Mary Cassatt and Women Artists

Mary Cassatt was an American artist whose adult career was forged while living abroad.  As an ex-patriot artist, Ms. Cassatt had to fight her entire adult life for the “right” to be an artist.  Edgar Degas, the famed French Impressionist artist who recognized that Ms. Cassatt had an incredible talent, exclaimed with both envy and appreciation:  “I will not admit that a woman can draw so well.”  What are your thoughts on women artists like Mary Cassatt finally being able to exert their “right” to be artists at the end of the 19th century and to “fight” for equal privileges alongside their male counterparts?

Mary Cassatt, Breakfast in Bed


About roberttracyphd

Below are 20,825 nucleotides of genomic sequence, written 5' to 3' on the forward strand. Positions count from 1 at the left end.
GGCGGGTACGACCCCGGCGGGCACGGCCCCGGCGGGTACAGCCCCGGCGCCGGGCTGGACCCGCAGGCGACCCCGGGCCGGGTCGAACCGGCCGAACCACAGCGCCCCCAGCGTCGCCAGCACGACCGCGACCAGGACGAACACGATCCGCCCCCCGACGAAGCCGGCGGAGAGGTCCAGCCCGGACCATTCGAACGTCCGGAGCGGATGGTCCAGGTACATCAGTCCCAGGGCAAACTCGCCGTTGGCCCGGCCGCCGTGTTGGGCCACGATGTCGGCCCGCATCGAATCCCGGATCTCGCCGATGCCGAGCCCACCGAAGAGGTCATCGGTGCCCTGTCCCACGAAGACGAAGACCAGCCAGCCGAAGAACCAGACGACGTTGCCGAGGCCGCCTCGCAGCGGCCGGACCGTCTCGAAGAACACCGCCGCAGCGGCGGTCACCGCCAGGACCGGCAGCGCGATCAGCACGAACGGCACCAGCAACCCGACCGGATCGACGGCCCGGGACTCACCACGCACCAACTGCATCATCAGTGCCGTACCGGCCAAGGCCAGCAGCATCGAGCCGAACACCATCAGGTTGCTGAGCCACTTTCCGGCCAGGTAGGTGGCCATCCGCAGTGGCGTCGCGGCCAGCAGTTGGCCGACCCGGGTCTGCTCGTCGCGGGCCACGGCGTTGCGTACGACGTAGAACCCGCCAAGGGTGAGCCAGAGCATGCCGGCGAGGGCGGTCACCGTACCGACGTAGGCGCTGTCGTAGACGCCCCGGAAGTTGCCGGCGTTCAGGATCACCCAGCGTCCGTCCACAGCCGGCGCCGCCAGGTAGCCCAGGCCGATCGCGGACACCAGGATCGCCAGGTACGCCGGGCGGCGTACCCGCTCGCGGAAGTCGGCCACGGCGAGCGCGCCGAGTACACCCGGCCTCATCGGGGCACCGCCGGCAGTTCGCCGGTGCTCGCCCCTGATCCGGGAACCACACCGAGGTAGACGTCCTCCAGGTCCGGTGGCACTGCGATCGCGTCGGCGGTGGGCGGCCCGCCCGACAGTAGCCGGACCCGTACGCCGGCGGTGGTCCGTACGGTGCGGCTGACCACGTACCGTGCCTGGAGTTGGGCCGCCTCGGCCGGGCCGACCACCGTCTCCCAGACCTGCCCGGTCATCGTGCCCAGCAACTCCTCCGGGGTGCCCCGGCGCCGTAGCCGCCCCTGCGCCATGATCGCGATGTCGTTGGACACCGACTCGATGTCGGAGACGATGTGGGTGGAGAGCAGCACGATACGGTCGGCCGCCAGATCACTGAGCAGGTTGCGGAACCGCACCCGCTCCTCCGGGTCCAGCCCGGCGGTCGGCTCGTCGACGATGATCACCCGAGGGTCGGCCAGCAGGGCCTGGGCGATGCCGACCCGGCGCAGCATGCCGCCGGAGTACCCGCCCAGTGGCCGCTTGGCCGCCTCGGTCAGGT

Academic professor at the University of Nevada Las Vegas. I teach theory courses in Art and Architecture History. In addition, I also curate exhibitions on campus as well as in other venues nationally and internationally.
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24 Responses to Mary Cassatt and Women Artists

  1. Kristy Asato says:

    I have been watching “Mad Men” on Netflix. The rampant sexism and racism in that drama set in the 1960s shocks me every time. I don’t know why it surprises me. My grandmother has told me stories of how hard it was being a woman in the military during the 40s-50s and a working woman during the 60s-70s. She also faced some harsh discrimination for marrying outside of her race and for being twice divorced. When I see these attitudes on “Mad Men” or hear stories of how things used to be, I am disgusted. I am also oddly relieved and filled with hope. Things are still not equal, but they have gotten exponentially better. All we have to do is look around our class and see how many women are studying art. The women artists we study in survey courses were so extraordinary prejudicial boundaries were unable to contain their talent.